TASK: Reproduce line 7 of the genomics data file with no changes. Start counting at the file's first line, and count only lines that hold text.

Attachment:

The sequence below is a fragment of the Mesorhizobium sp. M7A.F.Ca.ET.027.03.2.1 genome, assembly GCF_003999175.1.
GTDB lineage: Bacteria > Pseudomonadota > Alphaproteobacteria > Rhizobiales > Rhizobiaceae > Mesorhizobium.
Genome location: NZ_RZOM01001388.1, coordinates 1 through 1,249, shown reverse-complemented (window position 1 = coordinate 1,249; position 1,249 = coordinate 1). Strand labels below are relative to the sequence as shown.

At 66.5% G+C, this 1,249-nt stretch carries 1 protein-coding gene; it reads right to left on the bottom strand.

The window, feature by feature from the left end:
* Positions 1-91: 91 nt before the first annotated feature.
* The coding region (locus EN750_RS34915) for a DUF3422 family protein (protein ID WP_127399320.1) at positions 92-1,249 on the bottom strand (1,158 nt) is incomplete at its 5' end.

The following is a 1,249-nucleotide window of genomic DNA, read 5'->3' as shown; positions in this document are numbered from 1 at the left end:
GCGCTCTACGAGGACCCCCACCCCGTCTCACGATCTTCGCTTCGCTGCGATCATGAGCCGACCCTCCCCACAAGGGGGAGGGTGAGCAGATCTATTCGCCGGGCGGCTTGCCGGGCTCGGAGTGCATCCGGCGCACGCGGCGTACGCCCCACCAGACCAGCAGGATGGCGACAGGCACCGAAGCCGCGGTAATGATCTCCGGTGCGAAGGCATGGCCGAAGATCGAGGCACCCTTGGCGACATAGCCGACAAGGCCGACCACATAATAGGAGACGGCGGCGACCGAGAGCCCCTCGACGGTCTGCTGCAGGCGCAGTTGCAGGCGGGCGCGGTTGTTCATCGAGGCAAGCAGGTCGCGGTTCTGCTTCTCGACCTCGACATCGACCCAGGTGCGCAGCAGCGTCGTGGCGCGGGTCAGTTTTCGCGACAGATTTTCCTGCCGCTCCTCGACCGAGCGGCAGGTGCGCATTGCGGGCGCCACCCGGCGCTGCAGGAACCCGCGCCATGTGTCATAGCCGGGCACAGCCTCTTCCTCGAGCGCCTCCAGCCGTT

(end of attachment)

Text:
* The coding region (locus EN750_RS34915) for a DUF3422 family protein (protein ID WP_127399320.1) at positions 92-1,249 on the bottom strand (1,158 nt) is incomplete at its 5' end.